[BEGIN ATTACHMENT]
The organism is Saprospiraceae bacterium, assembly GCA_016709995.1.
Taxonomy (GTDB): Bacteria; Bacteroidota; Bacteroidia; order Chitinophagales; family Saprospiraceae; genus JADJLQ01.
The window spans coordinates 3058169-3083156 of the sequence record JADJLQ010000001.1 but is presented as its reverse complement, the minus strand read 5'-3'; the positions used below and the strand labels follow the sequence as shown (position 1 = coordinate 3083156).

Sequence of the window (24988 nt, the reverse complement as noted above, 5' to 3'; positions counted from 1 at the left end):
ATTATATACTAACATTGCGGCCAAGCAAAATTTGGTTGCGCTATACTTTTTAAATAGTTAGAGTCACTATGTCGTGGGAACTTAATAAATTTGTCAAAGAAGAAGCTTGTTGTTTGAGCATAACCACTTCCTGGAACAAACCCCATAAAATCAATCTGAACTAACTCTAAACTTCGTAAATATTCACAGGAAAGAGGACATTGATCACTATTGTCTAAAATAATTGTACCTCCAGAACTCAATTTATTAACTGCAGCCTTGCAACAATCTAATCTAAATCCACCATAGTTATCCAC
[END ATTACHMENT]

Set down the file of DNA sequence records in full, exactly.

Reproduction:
The organism is Saprospiraceae bacterium, assembly GCA_016709995.1.
Taxonomy (GTDB): Bacteria; Bacteroidota; Bacteroidia; order Chitinophagales; family Saprospiraceae; genus JADJLQ01.
The window spans coordinates 3058169-3083156 of the sequence record JADJLQ010000001.1 but is presented as its reverse complement, the minus strand read 5'-3'; the positions used below and the strand labels follow the sequence as shown (position 1 = coordinate 3083156).

Sequence of the window (24988 nt, the reverse complement as noted above, 5' to 3'; positions counted from 1 at the left end):
ATTATATACTAACATTGCGGCCAAGCAAAATTTGGTTGCGCTATACTTTTTAAATAGTTAGAGTCACTATGTCGTGGGAACTTAATAAATTTGTCAAAGAAGAAGCTTGTTGTTTGAGCATAACCACTTCCTGGAACAAACCCCATAAAATCAATCTGAACTAACTCTAAACTTCGTAAATATTCACAGGAAAGAGGACATTGATCACTATTGTCTAAAATAATTGTACCTCCAGAACTCAATTTATTAACTGCAGCCTTGCAACAATCTAATCTAAATCCACCATAGTTATCCAC